Individual health insurance is an individual plan bought by an individual that fills a special need. Most Americans get their health insurance through their employer-sponsored group insurance. However, those who are unemployed, self-employed, work only part time, are not working for an employer who offers health benefits, or work for an organization that does not offer health care are often on their own to get an individual health insurance plan. Buying individual health insurance is an individual decision depending on your individual health care needs and financial capability. Individual health care insurance differs from group insurance in the way the insurer decides what to pay for and under what conditions.

Most individual health insurance plans include a choice of deductibles and premiums. Deductible is the amount you have to pay in the event that you meet with an accident or a disease, before the insurer pays anything. With higher deductibles, the monthly premium is also lower. However, the total cost of your monthly premium and the actual deductible may vary depending on your age, health history, family medical history, and current health condition.

One of the most common types of individual health insurance plans are the PPOs or preferred provider organizations. A PPO plan provides coverage that is similar to traditional health plans. For most Americans, this type of coverage is less costly and covers the most basic medical costs. Some PPO plans have limits to the medical costs covered and there are often co-payments to be made for each doctor visit.

Another popular type of individual health insurance plans are prescription drug plans. Prescription drugs are one of the most expensive medical expenses. Some prescription drug plans cover the cost only for the few prescriptions a person needs every year. Other prescription drug plans require a person to take an inventory of the number and kinds of prescription drugs they take and submit to the company. Then, the company calculates the maximum amount it will cover for each prescription drug.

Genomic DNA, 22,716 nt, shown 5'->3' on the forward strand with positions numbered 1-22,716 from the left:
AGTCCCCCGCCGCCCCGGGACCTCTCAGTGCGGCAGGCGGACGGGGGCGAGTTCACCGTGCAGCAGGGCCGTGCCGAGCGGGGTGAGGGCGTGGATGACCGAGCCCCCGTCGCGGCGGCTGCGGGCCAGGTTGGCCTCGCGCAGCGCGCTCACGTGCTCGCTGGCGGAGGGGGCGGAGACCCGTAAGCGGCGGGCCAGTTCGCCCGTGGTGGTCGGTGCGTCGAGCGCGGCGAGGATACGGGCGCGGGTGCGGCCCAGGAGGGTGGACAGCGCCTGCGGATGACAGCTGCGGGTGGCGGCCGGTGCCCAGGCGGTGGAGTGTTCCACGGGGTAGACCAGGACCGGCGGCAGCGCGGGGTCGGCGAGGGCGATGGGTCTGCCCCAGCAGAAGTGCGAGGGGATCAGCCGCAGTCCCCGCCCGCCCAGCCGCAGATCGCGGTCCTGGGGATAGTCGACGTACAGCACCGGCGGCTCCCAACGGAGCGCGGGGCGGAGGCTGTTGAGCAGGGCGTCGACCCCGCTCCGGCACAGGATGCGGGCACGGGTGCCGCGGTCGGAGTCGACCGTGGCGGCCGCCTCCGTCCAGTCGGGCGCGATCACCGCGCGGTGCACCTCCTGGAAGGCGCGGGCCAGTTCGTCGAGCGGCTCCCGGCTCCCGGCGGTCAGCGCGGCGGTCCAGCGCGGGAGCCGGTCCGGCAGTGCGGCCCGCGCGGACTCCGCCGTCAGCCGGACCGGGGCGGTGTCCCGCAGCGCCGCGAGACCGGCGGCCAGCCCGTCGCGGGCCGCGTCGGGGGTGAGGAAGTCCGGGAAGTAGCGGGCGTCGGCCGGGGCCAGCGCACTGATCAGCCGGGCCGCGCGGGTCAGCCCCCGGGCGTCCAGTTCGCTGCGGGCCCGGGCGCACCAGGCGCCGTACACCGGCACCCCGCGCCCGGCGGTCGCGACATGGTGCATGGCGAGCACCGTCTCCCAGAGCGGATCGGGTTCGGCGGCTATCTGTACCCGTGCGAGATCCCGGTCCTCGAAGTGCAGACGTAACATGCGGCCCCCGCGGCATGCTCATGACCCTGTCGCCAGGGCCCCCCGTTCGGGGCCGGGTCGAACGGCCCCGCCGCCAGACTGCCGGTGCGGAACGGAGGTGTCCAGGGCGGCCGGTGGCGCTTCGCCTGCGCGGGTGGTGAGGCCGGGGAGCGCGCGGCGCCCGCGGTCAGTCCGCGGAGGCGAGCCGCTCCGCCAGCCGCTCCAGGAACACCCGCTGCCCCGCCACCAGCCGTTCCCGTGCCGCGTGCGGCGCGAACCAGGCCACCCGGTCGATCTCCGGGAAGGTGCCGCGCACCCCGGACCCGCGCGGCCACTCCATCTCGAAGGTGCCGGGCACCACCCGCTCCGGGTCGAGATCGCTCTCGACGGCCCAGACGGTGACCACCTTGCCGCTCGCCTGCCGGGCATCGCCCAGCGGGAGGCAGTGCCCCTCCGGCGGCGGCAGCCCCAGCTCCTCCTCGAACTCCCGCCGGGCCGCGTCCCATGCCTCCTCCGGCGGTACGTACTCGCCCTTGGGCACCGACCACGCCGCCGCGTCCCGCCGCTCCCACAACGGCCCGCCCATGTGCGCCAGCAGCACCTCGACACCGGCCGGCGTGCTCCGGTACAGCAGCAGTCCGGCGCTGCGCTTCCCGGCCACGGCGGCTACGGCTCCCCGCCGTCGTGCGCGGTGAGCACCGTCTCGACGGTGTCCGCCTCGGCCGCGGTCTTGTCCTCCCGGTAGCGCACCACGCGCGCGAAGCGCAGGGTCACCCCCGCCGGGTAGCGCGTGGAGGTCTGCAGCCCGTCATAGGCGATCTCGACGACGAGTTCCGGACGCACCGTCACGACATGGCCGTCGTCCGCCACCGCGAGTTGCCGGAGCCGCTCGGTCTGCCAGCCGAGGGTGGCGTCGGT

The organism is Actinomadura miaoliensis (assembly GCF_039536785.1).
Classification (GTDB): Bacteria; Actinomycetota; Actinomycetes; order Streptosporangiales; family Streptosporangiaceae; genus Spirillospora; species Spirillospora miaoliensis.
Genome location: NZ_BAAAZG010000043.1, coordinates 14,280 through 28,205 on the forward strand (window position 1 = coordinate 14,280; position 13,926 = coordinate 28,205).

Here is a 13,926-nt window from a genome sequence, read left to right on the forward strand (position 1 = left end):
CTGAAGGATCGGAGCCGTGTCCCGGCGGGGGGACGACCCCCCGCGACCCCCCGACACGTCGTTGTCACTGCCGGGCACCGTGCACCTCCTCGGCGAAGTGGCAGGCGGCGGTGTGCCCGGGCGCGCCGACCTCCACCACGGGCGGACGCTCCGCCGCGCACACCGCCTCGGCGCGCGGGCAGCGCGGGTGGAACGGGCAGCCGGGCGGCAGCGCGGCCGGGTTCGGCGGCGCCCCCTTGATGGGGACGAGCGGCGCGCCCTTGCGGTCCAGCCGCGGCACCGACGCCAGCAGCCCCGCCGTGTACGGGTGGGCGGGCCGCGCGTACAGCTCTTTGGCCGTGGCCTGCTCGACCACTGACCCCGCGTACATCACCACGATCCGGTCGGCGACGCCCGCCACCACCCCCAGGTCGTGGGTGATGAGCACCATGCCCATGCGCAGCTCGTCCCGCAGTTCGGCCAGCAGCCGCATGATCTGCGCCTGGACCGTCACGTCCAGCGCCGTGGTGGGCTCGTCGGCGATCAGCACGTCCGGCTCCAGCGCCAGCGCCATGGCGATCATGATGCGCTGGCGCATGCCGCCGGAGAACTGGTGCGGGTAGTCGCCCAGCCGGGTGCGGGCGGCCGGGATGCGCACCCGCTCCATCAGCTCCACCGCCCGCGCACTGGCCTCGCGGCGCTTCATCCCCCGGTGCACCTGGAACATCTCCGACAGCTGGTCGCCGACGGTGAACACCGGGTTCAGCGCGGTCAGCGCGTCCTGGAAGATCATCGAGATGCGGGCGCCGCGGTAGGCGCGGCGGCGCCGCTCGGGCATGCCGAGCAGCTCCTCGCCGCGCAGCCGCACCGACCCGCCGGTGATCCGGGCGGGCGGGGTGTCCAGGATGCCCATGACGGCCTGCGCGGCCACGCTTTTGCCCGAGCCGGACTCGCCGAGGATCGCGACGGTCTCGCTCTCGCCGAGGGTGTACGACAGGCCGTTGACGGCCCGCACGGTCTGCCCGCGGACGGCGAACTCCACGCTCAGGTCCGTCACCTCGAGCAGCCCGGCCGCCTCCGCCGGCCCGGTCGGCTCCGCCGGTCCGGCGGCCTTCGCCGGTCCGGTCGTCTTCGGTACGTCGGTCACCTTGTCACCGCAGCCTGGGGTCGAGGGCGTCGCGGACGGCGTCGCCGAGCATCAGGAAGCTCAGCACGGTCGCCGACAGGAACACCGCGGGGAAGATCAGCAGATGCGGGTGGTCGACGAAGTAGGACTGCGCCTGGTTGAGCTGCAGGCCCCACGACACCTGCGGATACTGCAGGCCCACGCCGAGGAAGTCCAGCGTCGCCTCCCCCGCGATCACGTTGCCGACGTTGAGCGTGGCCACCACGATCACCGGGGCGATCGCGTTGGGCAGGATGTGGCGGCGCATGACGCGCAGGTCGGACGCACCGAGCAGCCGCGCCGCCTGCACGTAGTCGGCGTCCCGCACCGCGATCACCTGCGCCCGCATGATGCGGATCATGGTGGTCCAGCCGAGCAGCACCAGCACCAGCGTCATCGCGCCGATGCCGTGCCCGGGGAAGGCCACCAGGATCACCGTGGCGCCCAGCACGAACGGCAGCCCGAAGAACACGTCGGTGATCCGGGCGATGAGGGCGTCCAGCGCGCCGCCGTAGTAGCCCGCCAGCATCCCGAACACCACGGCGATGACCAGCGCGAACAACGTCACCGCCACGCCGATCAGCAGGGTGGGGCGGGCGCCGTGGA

Each state has its own individual health insurance plans. Each state health insurance marketplaces have different rules and regulations. The rates and premiums for individual health insurance plans, according to each state’s marketplace, may vary widely from one state to another. Some states, such as Illinois, cap the amount an employee can contribute to their coverage. Other states allow employers to choose their employees’ health care coverage, while some only provide a limited choice among the options available to them.

There are also group insurance policies. The most common type of group insurance plan to pay for the medical expenses of the members of the group. Most group health care plans require employees to choose their own prescription drugs and medical coverage. Some companies have both health care benefits and prescription drugs as part of their insurance benefits. Some plans only cover a specified number of prescriptions, while other plans offer a wide variety of choices in prescription drugs. And, there are even some companies that provide no prescription drugs coverage at all.

In order to get full or partial reimbursement for eligible medical expenses, an individual who owns a health plan must meet certain income requirements. Income requirements usually range between fifty and eight hundred per cent of the eligible monthly income of the family, if the family does not consist of dependent children. Some insurance companies have different income requirements. Each month, the eligible medical expenses must be submitted to the insurer. At the end of the open enrollment period, the insurer will decide whether to grant full or partial reimbursement.

Subsidies from the federal government and certain private health plans are available to individuals with income less than the applicable threshold. For example, the federal Medicaid program has subsidies for low income families. Similarly, the State Health Insurance Pool (SIP) provides cost-sharing subsidies to individuals who have no medical coverage. In addition, some insurers provide additional income less insurance subsidies if the individual purchases a Health Savings Account (HSA).